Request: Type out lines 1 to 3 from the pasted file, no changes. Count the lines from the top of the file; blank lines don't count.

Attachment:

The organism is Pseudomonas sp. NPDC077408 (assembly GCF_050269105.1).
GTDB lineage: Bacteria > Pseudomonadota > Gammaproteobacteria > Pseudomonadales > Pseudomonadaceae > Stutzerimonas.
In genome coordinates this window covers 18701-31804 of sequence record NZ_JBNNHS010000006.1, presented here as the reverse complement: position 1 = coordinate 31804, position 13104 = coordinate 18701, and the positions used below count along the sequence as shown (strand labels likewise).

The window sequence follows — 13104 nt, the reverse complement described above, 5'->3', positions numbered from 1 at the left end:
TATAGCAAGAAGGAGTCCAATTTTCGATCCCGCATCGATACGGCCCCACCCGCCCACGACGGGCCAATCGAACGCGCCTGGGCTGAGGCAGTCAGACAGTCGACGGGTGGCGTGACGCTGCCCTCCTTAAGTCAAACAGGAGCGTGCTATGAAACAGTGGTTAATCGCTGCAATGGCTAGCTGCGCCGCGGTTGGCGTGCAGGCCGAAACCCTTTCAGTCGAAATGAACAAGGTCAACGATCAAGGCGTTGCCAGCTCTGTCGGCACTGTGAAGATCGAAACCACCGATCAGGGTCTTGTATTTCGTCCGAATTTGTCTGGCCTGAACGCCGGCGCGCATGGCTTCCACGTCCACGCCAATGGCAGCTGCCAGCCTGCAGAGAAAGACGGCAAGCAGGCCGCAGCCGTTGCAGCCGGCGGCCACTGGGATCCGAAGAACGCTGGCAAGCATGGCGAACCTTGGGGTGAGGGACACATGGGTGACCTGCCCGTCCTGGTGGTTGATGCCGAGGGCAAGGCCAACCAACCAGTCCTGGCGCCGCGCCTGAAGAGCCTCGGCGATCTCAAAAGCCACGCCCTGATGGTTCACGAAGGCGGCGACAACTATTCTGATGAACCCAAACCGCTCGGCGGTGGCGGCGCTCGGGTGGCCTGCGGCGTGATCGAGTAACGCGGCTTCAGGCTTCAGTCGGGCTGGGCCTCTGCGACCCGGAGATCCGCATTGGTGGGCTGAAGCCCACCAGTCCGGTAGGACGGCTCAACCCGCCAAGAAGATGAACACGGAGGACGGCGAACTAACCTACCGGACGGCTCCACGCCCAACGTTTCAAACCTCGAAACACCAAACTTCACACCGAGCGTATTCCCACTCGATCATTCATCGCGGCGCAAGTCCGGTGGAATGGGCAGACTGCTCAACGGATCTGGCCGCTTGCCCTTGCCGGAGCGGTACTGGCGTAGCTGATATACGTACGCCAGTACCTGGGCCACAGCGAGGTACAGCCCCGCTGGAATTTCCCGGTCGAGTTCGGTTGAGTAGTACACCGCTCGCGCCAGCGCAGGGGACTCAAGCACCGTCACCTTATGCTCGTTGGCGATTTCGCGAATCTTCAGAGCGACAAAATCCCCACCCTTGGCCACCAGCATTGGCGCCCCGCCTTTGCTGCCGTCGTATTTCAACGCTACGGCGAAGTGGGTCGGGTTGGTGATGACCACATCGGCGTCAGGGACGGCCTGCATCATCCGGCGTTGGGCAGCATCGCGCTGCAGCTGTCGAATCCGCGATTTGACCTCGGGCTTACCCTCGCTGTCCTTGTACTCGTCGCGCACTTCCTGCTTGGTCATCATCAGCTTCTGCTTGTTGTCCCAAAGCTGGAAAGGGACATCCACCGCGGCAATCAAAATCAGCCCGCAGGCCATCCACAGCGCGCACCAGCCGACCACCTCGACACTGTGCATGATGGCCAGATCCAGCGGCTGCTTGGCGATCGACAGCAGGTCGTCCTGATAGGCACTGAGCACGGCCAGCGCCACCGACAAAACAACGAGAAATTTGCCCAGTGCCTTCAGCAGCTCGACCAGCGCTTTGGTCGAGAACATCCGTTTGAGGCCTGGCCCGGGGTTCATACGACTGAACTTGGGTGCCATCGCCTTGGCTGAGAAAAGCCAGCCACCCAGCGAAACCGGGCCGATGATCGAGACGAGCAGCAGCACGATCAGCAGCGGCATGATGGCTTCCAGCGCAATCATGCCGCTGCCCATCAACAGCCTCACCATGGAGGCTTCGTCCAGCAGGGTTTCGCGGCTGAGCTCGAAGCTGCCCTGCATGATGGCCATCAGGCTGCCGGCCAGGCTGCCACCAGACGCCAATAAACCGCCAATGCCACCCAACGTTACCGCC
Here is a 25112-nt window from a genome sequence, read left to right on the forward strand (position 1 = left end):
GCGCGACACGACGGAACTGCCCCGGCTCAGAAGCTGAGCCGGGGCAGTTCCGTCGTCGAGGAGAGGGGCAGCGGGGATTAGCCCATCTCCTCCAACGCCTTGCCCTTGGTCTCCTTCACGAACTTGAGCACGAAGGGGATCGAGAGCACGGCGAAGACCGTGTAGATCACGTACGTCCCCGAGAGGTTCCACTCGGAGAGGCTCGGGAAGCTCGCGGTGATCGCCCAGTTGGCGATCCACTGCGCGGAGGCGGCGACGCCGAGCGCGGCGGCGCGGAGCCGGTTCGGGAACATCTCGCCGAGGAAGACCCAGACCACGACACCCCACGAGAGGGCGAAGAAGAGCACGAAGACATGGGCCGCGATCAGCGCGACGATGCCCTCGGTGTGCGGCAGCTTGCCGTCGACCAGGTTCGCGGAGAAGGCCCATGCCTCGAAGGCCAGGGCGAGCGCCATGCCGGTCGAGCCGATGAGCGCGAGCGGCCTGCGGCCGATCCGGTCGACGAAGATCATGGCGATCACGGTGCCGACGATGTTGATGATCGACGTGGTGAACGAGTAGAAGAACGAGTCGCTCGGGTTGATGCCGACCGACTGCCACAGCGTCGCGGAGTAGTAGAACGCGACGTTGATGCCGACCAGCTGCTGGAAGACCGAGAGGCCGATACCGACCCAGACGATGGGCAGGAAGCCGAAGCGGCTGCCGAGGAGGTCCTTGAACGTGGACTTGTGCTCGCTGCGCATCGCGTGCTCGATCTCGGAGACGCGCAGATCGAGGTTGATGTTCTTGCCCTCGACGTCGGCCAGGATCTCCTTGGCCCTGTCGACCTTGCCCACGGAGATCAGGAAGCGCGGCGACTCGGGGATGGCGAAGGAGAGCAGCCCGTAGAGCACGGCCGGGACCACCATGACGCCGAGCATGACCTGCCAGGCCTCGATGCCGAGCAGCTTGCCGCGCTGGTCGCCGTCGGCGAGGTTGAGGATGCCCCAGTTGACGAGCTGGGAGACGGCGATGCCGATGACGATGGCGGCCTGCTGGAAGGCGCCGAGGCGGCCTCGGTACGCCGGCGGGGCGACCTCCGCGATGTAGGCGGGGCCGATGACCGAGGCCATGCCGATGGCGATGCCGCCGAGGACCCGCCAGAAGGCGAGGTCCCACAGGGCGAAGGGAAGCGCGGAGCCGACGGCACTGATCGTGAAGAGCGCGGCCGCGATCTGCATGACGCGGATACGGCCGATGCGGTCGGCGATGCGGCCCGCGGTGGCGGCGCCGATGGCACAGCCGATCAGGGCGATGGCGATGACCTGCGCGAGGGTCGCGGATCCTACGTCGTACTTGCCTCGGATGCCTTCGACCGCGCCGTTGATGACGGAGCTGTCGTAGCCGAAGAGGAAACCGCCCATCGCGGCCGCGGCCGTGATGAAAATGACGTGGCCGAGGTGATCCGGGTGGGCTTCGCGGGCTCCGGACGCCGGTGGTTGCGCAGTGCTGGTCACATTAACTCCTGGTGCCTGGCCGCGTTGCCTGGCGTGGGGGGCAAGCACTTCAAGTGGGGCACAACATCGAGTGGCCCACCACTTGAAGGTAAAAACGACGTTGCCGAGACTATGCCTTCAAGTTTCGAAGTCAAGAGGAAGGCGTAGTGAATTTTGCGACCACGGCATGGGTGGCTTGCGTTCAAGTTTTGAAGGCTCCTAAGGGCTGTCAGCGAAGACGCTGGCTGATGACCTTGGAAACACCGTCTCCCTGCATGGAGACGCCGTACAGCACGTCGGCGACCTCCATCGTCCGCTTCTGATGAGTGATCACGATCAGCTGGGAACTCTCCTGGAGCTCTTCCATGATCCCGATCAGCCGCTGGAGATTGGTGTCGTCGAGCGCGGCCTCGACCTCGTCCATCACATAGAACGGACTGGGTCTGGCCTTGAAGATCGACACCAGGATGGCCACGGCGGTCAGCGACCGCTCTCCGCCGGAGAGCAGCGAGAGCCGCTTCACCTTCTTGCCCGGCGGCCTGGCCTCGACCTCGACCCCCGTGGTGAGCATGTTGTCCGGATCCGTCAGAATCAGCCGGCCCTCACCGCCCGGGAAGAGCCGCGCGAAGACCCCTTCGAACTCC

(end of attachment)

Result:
The organism is Pseudomonas sp. NPDC077408 (assembly GCF_050269105.1).
GTDB lineage: Bacteria > Pseudomonadota > Gammaproteobacteria > Pseudomonadales > Pseudomonadaceae > Stutzerimonas.
In genome coordinates this window covers 18701-31804 of sequence record NZ_JBNNHS010000006.1, presented here as the reverse complement: position 1 = coordinate 31804, position 13104 = coordinate 18701, and the positions used below count along the sequence as shown (strand labels likewise).